The Rise and Fall of the Japanese Economy during World War II

Exclusively available on PapersOwl
Updated: Apr 29, 2022
Cite this
Date added
Pages:  3
Order Original Essay

How it works

Although many people deny and overlook Japan’s involvement in World War II, the Japanese imperial army assisted greatly in oppressing the Pacific coast and committed many war crimes and atrocities, specifically in China. The emperor at the time was Hirohito and he lived a common Japanese royal life. During his rule, chaos was ensuing in western Europe. The Nazi’s were rising in power and started to invade other countries. Japan soon turned to ultra-nationalism and militarism. While neighboring countries were becoming more involved, Japan was never truly a part of the war.

Need a custom essay on the same topic?
Give us your paper requirements, choose a writer and we’ll deliver the highest-quality essay!
Order now

Japan was urged by Germany to join the war against the Soviets, and after many altercations and meetings, they did. Japan’s hunger for power all began with the global economic depression and their fight to regain control and balance throughout the entire country. The worldwide financial collapse destroyed Japan’s foreign market and the country suffered greatly. Due to Japan’s economic decline, the possibility of villagers changing their very low incomes from rice farming with silk production which caused a widespread of poverty. While some of the financial crisis had to do with the after effects of World War I, most of it had to do with Japan’s financial instability due to incomplete restructuring in the business sector and delays in disposals of bad loans by financial institutions. Although they suffered greatly, Japan evaded the depression earlier than most countries with the help macroeconomic stimulus measures initiated by Korekiyo Takahashi, a veteran Finance Minister.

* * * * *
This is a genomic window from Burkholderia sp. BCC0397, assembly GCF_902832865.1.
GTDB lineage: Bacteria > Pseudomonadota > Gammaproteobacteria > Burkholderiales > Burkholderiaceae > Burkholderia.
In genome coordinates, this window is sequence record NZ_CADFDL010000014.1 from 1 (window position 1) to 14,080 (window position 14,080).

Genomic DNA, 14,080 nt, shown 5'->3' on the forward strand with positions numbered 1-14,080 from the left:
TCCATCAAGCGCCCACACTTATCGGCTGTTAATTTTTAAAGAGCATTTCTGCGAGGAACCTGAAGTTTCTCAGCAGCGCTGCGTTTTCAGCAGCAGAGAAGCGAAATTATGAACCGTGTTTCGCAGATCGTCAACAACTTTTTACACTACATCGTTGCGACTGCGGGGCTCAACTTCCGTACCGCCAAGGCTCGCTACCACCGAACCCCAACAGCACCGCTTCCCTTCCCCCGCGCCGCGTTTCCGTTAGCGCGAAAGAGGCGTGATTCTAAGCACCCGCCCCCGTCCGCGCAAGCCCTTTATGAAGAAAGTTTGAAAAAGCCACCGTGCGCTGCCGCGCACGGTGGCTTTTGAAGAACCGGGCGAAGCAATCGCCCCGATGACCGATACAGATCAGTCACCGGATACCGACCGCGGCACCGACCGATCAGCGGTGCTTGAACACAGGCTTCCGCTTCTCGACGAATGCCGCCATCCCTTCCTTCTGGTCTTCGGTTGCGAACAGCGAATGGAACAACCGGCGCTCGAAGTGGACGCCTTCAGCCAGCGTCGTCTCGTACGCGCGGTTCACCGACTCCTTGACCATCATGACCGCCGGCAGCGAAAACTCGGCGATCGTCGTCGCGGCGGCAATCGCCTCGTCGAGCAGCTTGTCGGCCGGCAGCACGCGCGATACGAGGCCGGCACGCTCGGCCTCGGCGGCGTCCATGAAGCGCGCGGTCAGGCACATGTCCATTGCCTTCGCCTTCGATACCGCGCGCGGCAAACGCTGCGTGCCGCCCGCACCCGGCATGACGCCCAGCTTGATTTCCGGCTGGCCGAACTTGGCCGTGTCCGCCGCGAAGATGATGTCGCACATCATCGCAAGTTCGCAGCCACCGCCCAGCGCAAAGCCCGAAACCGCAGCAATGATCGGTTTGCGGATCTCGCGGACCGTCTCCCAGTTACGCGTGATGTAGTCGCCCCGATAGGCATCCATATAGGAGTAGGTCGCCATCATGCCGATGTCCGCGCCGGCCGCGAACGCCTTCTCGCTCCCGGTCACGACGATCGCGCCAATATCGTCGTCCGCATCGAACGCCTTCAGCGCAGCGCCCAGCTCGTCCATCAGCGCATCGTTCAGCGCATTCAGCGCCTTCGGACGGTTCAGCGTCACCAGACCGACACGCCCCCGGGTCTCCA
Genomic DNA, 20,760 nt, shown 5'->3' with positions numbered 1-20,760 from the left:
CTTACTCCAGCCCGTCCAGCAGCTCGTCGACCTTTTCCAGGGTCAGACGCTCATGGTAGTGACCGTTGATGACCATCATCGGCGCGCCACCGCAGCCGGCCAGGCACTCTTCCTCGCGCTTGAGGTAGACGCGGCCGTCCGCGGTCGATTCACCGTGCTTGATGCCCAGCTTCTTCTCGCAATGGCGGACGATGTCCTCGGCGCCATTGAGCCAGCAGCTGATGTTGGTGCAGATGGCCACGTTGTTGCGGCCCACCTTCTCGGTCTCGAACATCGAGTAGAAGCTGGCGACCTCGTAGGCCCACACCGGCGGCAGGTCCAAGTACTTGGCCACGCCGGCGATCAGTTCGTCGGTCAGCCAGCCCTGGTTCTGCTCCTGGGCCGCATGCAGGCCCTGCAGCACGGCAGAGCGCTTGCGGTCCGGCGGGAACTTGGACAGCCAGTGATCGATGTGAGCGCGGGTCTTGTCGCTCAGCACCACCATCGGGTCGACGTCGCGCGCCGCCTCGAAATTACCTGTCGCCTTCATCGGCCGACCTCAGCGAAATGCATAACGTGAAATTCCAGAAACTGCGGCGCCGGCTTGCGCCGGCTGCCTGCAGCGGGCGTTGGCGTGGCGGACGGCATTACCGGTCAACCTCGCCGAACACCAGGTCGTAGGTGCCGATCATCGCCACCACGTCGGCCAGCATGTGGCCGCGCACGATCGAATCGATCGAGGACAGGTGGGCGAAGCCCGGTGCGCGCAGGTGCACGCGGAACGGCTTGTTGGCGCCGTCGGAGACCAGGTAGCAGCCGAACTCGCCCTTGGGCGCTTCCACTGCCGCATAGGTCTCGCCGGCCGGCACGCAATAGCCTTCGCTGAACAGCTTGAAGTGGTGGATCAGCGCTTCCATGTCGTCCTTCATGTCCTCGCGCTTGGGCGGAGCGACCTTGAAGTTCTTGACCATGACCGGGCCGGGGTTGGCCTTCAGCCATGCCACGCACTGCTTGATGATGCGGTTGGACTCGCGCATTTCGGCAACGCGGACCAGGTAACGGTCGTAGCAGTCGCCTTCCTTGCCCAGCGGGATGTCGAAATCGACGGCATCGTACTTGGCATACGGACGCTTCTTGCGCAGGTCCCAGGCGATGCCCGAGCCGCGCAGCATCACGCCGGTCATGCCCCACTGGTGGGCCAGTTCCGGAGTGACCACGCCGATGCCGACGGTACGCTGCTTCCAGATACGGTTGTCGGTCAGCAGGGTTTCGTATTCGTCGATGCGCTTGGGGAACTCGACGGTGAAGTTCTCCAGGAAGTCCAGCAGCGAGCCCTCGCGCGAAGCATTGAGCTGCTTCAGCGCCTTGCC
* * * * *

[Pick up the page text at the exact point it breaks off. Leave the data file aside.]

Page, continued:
Takahashi instituted macroeconomic policy measures, including exchange rate, fiscal, along with monetary adjustments. Japan soon introduced a mechanism in which the government would receive easy credit from the central bank without establishing other institutional measures to govern its fiscal policy. Fiscal policy is the means by which a government adjusts its spending levels and tax. During the Great Depression of the 1930s ,people began to think that military conquest would help solve Japan’s economic problems. The idea of being a very powerful country and having major control of important parts of Asia seemed crucial to the Japanese leaders and became a vital goal. Japanese officials felt the only way to reach their goal was to conquer all of Southeast Asia. The idea that a using strong military aggression to keep other countries and their own citizens in line seemed like the logical decision. Many of the soldiers that were admitted into the military came from rural areas, where the depression hit the hardest.